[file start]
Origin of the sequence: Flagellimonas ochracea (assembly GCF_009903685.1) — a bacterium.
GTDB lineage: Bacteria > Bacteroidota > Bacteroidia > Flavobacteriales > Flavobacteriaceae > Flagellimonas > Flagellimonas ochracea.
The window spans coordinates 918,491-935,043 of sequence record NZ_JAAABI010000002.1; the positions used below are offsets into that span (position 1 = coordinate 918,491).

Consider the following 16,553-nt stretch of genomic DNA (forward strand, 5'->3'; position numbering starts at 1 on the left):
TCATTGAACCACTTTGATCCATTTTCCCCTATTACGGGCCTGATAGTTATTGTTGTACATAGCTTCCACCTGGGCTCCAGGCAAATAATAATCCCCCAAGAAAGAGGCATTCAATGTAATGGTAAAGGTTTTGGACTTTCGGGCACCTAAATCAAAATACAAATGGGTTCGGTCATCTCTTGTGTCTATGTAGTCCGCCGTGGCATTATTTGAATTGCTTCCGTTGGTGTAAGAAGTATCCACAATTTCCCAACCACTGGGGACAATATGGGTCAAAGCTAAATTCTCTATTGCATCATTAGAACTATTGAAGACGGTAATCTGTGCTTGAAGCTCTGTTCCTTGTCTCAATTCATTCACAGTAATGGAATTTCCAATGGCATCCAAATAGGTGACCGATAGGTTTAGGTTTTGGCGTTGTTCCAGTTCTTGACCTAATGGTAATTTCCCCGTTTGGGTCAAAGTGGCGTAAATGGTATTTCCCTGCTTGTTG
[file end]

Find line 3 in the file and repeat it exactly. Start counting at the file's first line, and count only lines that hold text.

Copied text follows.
The window spans coordinates 918,491-935,043 of sequence record NZ_JAAABI010000002.1; the positions used below are offsets into that span (position 1 = coordinate 918,491).